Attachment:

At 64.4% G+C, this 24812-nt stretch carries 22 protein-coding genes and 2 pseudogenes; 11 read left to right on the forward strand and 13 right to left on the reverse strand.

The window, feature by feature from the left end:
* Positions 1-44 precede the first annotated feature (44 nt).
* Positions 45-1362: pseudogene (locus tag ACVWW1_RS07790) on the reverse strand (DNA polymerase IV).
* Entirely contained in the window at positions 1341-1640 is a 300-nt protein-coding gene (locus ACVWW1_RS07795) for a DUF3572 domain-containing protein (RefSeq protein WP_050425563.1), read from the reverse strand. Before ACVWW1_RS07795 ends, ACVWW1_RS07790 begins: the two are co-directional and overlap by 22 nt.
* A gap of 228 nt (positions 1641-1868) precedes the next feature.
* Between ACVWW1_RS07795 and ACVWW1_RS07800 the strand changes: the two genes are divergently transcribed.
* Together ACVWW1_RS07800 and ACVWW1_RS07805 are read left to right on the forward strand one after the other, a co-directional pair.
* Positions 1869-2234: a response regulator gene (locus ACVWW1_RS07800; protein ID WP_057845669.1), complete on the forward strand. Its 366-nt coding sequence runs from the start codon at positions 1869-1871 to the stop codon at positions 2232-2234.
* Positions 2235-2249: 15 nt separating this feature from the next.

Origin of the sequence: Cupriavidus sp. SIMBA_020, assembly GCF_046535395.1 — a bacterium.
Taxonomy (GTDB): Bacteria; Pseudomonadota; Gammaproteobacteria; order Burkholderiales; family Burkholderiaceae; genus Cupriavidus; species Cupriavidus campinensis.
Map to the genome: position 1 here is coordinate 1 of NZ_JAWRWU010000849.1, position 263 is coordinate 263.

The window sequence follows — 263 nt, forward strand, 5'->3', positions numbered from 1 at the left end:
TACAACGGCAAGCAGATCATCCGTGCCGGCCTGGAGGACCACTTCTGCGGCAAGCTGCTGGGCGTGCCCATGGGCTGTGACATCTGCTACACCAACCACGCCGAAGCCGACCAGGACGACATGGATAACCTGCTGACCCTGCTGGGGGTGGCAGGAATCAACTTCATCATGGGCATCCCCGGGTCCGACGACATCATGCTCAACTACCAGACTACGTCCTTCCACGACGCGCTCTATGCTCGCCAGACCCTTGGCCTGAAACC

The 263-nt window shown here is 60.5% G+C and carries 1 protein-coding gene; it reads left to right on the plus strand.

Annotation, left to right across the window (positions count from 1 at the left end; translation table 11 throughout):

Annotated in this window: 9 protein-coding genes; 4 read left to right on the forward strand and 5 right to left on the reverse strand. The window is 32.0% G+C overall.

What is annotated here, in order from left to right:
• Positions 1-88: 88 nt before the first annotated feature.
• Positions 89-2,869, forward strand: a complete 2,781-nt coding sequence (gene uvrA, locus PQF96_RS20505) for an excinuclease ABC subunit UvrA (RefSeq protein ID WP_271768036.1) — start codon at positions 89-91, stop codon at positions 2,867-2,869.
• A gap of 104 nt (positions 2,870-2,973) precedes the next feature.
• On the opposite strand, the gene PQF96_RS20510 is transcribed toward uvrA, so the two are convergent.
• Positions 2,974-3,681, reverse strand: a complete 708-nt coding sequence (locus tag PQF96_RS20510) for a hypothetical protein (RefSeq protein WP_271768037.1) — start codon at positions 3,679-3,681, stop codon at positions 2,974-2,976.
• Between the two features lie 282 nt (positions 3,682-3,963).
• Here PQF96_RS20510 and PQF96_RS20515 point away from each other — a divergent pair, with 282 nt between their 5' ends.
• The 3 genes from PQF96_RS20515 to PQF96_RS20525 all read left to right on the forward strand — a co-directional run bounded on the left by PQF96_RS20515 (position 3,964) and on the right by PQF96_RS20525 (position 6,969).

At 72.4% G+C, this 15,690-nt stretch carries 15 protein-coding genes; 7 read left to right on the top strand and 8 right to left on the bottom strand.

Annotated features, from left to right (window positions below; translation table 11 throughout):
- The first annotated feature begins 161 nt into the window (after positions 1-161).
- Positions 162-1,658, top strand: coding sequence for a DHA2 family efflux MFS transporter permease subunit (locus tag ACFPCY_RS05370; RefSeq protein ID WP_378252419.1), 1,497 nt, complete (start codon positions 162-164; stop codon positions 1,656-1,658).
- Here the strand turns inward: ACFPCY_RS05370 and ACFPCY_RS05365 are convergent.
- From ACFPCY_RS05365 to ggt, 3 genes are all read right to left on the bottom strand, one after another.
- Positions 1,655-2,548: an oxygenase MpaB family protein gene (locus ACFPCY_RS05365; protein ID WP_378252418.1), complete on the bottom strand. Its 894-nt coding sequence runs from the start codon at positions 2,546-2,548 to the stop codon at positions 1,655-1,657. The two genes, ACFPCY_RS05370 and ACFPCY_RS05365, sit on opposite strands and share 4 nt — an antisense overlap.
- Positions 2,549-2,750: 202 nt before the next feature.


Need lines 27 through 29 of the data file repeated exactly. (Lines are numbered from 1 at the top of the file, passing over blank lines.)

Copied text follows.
• The 3 genes from PQF96_RS20515 to PQF96_RS20525 all read left to right on the forward strand — a co-directional run bounded on the left by PQF96_RS20515 (position 3,964) and on the right by PQF96_RS20525 (position 6,969).

At 72.4% G+C, this 15,690-nt stretch carries 15 protein-coding genes; 7 read left to right on the top strand and 8 right to left on the bottom strand.

Annotated features, from left to right (window positions below; translation table 11 throughout):